On December 10, 1995, about 0945 Universal Time Coordinated [UTC], N616FF, a Boeing 747-212B, operated by Tower Air, Inc., as flight No. 069, a 14 CFR Part 121 scheduled international passenger flight, from Bombay, India, to Amsterdam, Netherlands, dragged the right wig tip and the No. 4 engine nacelle during a missed approach on runway 19R at Schiphol Airport, Amsterdam, Netherlands. Instrument meteorological conditions prevailed at the time and an instrument flight rules flight plan was filed. The airplane sustained minor damage, and the airline transport-rated captain, first officer, flight engineer, 1 extra crew, 14 flight attendants and 288 passengers reported no injuries. The flight had originated from Bombay, India, the same day about 0045. Use your browsers 'back' function to return to synopsisReturn to Query Page
The flight crew stated the captain was flying the instrument landing system approach (ILS) to runway 19R. Upon reaching the decision height the runway environment was in sight and the approach was continued. During the landing flare, fog rolled in and the crew lost sight of the runway. A missed approach was initiated and the flight received radar vectors for another ILS approach to runway 19R. The second approach and landing was uneventful and the aircraft was parked at the gate. The crew was then notified by ground personnel that the No. 4 engine nacelle and right wing tip had made ground contact. Airport personnel stated they found components from the No. 4 engine nacelle on the right side of runway 19R, about 1400 meters from the runway threshold. No scrape marks were located on the runway surface.
Transcripts of communications between air traffic controllers and the flight crew of Tower Air flight 69 showed that during the initial approach to runway 19R, at 0932:23, for the first attempt at landing, the flight crew reported receiving the most recent Automatic Terminal Information Service (ATIS) information, GOLF. The approach controller also reported that the runway visual range in the touchdown zone of runway 19R was 700 meters. The approach chart for the Category I ILS approach to runway 19R requires a minimum visibility of 550 meters. At 0941:45, the flight was told to contact the control tower. At 0943:25, the local controller cleared the flight to land. At 0945:19, the flight crew reported to the local controller that they were performing a go-around. The flight was then instructed to contact the approach controller.
At 0946:04, the flight crew contacted the approach controller and requested another approach. At 0952:17, the approach controller informed the crew that the touch zone visual range was now 450 meters. At 0954:40, the flight was cleared for another approach. At 0955:43, the approach controller reported that the touchdown zone visual range was now 600 meters. The flight was then instructed to contact the control tower. At 0956:52, the flight was cleared to land. At 0959:31, the flight is told to turn left off the runway and contact the ground controller. See attached ATC transcripts.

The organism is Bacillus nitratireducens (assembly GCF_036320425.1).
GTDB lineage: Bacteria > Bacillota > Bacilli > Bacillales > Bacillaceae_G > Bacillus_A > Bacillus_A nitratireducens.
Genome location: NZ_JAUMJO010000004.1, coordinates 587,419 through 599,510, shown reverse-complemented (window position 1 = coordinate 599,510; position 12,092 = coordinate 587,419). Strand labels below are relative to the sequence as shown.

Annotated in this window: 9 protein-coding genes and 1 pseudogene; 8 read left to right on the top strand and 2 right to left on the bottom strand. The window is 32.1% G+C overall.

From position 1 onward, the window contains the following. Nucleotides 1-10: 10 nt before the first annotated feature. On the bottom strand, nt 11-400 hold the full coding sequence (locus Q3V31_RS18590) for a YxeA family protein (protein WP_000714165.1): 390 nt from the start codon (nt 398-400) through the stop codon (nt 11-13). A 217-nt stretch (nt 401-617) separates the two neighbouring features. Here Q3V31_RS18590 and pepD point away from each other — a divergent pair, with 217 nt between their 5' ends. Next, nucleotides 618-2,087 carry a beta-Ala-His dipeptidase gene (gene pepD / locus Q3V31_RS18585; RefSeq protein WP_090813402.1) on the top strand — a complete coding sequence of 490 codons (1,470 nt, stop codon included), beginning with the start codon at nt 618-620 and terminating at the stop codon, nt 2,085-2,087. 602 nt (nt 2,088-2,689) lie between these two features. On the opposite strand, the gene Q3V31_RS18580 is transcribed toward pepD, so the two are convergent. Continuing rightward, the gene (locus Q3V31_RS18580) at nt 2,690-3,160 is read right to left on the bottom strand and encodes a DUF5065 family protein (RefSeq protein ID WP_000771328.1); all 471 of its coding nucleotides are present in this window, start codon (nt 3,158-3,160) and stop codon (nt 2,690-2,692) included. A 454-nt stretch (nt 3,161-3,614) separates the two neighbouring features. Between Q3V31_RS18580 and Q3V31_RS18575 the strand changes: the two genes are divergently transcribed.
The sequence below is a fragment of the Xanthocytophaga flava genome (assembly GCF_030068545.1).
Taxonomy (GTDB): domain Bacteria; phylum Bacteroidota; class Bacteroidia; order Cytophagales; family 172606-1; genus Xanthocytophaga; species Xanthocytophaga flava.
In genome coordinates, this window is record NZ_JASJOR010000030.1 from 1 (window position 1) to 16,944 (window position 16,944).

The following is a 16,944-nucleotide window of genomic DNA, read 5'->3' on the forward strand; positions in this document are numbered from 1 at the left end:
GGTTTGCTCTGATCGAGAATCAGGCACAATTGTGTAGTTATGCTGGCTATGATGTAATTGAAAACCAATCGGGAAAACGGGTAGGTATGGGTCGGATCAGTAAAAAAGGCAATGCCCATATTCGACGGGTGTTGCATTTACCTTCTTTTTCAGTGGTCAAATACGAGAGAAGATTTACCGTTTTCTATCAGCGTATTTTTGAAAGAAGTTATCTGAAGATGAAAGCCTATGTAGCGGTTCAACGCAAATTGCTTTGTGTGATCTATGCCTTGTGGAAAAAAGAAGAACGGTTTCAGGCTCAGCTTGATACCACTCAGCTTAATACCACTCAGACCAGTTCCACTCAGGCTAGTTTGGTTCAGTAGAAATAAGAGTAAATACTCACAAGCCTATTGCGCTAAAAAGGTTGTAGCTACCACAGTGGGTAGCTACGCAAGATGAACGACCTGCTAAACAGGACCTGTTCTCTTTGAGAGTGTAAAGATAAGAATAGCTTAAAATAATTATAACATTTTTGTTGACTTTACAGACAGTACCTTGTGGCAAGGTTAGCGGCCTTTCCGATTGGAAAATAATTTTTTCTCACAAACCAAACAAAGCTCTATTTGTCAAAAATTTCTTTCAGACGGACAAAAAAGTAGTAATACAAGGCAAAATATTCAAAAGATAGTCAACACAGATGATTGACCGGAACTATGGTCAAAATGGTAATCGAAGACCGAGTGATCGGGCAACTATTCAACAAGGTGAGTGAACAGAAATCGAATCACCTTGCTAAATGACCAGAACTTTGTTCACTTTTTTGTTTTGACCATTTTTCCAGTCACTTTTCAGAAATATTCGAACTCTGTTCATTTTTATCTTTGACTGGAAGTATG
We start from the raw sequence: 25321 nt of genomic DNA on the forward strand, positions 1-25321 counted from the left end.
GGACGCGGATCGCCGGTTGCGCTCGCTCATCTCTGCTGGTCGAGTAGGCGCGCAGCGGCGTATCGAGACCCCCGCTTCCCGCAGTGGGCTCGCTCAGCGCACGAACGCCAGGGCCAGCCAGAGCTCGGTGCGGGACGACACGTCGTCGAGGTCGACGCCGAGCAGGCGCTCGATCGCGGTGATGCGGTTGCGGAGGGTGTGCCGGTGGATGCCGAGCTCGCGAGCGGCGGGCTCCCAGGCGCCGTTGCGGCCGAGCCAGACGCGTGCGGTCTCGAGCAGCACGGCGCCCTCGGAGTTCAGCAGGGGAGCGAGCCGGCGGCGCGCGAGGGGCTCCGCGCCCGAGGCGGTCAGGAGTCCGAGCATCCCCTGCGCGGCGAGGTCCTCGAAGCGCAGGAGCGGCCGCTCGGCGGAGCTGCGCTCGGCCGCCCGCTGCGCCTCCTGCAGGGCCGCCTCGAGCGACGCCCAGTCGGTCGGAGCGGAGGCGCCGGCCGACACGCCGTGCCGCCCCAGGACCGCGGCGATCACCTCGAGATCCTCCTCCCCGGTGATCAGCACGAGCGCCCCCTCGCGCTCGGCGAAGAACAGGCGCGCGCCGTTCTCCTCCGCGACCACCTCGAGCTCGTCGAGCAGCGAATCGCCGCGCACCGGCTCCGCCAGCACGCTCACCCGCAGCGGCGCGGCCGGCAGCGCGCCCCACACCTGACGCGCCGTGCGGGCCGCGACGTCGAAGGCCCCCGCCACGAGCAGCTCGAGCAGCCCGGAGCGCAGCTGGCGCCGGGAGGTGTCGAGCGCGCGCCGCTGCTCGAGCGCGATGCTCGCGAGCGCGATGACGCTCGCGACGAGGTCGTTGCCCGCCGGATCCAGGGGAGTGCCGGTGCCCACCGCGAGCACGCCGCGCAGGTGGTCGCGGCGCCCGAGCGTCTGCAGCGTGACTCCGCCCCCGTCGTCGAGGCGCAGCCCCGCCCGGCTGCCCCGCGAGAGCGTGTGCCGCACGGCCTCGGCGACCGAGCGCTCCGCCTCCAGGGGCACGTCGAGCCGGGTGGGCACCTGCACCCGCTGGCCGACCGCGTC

Recorded radar data from the Schiphol ATC Approach Control, showed that Tower Air 069 flew a normal approach to runway 19R. At about 09:44:41, the flight crossed over the approach end of runway 19R. At 09:44:53, the flight was over the runway and starting to veer to the right. At 09:45:17, the aircraft was off to the right side of the runway and starting to climb. See attached recorded radar data.
Readout of the digital flight data recorder (DFDR) showed that 1 second before main landing gear contact with the runway, as recorded by the tilt switch parameter, the control column position and pitch attitude began to increase in the nose-up direction. The main landing gear made runway contact for 2 seconds. As runway contact was made the engine thrust values began a symmetrical increase from a steady value of about 1.3 EPR. One second after main landing gear contact the radio altimeter increased to 7.8 feet, the pitch increased to 11.9 degrees nose up, and the roll increased to 13.2 degrees right wing down. Three seconds after main landing gear contact the radio altimeter passed 30 feet, the roll had increased to 24 degrees right wing down and the pitch attitude had increased to 14 degrees nose up. For the 10-second period from 1 second before main landing gear touchdown to 9 seconds after main landing gear touchdown, the aircraft's heading changed from 178 degrees to 199 degrees. The remaining data was consistent with a go-around and subsequent landing on runway 19R. See attached Flight Data Recorder Group Chairman Factual Report.
The Netherlands Aviation Safety Board has delegated the investigation and responsibility for reporting of this incident to the United States NTSB in accordance with ICAO Annex 13.